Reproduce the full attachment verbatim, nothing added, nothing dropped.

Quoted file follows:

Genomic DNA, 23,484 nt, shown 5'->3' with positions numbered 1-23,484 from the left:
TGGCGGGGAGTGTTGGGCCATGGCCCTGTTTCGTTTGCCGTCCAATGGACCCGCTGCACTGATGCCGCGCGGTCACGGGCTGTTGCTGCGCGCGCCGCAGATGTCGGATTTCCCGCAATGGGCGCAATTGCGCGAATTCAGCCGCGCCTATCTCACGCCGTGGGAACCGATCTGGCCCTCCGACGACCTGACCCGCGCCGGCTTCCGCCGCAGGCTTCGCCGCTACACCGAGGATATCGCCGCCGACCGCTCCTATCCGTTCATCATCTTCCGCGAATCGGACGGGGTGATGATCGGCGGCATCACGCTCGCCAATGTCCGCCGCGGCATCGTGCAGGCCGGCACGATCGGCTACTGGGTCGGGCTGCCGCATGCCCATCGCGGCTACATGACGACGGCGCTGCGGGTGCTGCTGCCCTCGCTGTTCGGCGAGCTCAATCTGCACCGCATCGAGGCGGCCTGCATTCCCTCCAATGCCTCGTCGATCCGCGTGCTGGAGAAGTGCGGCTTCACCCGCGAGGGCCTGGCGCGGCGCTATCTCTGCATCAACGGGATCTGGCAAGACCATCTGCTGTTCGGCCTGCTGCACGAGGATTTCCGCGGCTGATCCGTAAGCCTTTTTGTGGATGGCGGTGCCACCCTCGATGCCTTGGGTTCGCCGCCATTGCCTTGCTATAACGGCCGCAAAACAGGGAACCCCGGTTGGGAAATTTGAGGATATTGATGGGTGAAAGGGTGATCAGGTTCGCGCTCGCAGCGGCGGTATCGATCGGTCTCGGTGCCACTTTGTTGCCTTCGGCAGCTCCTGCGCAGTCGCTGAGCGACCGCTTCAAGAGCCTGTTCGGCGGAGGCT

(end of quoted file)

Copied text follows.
Genomic DNA, 23,484 nt, shown 5'->3' with positions numbered 1-23,484 from the left:
TGGCGGGGAGTGTTGGGCCATGGCCCTGTTTCGTTTGCCGTCCAATGGACCCGCTGCACTGATGCCGCGCGGTCACGGGCTGTTGCTGCGCGCGCCGCAGATGTCGGATTTCCCGCAATGGGCGCAATTGCGCGAATTCAGCCGCGCCTATCTCACGCCGTGGGAACCGATCTGGCCCTCCGACGACCTGACCCGCGCCGGCTTCCGCCGCAGGCTTCGCCGCTACACCGAGGATATCGCCGCCGACCGCTCCTATCCGTTCATCATCTTCCGCGAATCGGACGGGGTGATGATCGGCGGCATCACGCTCGCCAATGTCCGCCGCGGCATCGTGCAGGCCGGCACGATCGGCTACTGGGTCGGGCTGCCGCATGCCCATCGCGGCTACATGACGACGGCGCTGCGGGTGCTGCTGCCCTCGCTGTTCGGCGAGCTCAATCTGCACCGCATCGAGGCGGCCTGCATTCCCTCCAATGCCTCGTCGATCCGCGTGCTGGAGAAGTGCGGCTTCACCCGCGAGGGCCTGGCGCGGCGCTATCTCTGCATCAACGGGATCTGGCAAGACCATCTGCTGTTCGGCCTGCTGCACGAGGATTTCCGCGGCTGATCCGTAAGCCTTTTTGTGGATGGCGGTGCCACCCTCGATGCCTTGGGTTCGCCGCCATTGCCTTGCTATAACGGCCGCAAAACAGGGAACCCCGGTTGGGAAATTTGAGGATATTGATGGGTGAAAGGGTGATCAGGTTCGCGCTCGCAGCGGCGGTATCGATCGGTCTCGGTGCCACTTTGTTGCCTTCGGCAGCTCCTGCGCAGTCGCTGAGCGACCGCTTCAAGAGCCTGTTCGGCGGAGGCT